Europe centrale et orientale : travail, emploi et sociétés, entre t...

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Conference organised by CPN, University of Evry with partnership of IEEC, University Paris 3

Call for Papers

International Conference Central and Eastern Europe:

Work, Employment and Societies between Transition and Change

Evry, France (Université d’Evry-Val-d’Essonne)

Address : UFR SSH, 2, rue du Facteur Cheval, 91 000 Évry, France 21-22nd November 2013

The European Union integrated 10 new countries in 2004 (Poland, Hungary, Czech Republic, Slovakia, Estonia, Latvia, Lithuania, Slovenia, Cyprus and Malta) and two more in 2007 (Bulgaria and Romania).

Croatia will be the 28th EU member in the summer of 2013, other countries of the Western Balkans are candidates to join the EU or at least start accession negotiations in the following years. Several theoretical approaches have been mobilized to try to assess the character of the "system transition"

and institutional change. Among them, the path dependency has had a prominent place in particular in the course of the first decade of transition in order to question the weight of history and the conversion of the power of the old elites in the new system. Other theoretical frameworks have helped integrate the weight of external factors, resulting from the integration of countries into the international division of labour (including through FDI), the accession of these countries to the EU, or the rise of migration. In this context, a central role played the European studies which have particularly investigated the Europeanization of institutional frameworks, and more recently transnational studies. The varieties of capitalism (VoC) approach finally allowed to question the nature of capitalism/s in Eastern Europe, their possible convergence with the "Anglo-Saxon" model, their closeness to a "dependent capitalism" or the questioning if the Eastern European model is unique.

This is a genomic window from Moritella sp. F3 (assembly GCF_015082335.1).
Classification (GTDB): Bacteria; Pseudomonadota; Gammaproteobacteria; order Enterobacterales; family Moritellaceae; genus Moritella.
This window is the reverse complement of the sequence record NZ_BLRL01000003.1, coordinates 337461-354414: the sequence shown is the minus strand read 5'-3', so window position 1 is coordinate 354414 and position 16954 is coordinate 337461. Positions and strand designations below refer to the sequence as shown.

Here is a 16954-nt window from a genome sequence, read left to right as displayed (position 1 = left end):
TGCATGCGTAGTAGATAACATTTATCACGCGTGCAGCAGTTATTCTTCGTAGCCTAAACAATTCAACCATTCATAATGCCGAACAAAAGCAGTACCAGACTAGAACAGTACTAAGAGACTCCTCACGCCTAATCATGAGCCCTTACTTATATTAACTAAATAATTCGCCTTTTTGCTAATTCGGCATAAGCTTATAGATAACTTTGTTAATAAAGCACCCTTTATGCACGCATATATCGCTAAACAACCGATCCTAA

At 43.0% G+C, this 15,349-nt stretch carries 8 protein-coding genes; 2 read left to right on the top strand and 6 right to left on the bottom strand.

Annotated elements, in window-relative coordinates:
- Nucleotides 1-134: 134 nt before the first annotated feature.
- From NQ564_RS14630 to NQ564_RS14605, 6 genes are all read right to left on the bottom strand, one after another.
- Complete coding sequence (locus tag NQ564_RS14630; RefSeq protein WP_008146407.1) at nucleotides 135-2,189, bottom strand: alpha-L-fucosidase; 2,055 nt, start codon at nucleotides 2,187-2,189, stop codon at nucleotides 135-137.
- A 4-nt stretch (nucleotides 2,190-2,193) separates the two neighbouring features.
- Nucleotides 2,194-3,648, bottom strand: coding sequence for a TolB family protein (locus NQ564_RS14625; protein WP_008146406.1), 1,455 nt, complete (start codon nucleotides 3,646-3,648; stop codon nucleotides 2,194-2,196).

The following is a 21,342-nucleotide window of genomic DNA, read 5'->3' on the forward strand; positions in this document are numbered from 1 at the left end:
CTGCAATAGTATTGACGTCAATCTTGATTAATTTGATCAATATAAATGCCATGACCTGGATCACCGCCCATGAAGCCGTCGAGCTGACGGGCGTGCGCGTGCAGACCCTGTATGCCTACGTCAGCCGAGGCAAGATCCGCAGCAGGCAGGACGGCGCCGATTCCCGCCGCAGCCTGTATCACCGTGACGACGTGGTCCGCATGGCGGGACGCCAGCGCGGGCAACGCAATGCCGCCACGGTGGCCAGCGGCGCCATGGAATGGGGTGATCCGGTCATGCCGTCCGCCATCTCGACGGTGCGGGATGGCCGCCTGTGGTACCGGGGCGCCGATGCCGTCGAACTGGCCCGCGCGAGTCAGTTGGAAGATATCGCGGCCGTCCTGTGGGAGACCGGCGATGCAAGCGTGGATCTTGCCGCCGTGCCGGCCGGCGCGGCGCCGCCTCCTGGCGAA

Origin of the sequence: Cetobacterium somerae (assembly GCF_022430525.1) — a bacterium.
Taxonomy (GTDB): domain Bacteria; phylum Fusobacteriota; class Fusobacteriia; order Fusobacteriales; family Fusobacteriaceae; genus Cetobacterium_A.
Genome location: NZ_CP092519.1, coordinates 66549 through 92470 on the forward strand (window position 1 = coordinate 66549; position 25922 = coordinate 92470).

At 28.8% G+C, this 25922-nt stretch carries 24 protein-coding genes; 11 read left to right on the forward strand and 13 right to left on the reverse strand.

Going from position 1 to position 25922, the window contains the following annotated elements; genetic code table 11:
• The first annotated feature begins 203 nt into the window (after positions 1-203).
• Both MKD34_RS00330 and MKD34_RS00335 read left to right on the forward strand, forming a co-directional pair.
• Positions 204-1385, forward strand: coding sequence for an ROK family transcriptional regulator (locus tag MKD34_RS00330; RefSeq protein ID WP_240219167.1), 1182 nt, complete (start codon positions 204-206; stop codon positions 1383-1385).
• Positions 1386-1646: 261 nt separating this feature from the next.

These theories have guided the research and debate on issues related to employment and work.

However the impact of these contributions were not equal in terms of explanatory power. Among these issues of research are the process of Europeanization (e.g. the establishment of the European Works Councils), the role of the multinationals (exporting employment relationships or experimenting new forms of social and labour relations), the relocation of activities and the new European division of labour, the migration of labour. Other topics addressed relating to the changing conditions of work and employment in the countries concerned are the segmentation of the labour market, the differentiation of employment standards (between the skilled workers from sectors with high added value and the others), the increase in inequality between individuals and authorities, the persistent informal economy, etc. In the aftermath of the 2008 crisis the dependency of CEEC on Western investors and banking systems has generally worsened. The gap has increased between the countries which have advanced in their catching-up process (Central Europe) and those which are at the very start (the Balkan states). Within the group of the new EU member States territorial divisions have deepened in favour of Western regions and at the expense of Eastern regions, aggravating the working conditions and wages systems. Despite the fact that the EU structural funds have been beneficial for various economic sectors, they have not improved the working class conditions. At present, even if there are some regions and niches where the ICT-based revolution and the forms of learning organisations dominate, it becomes clear that the modernisation and the catching-up with the West is not proceeding as expected and the differences between East and West are still in place.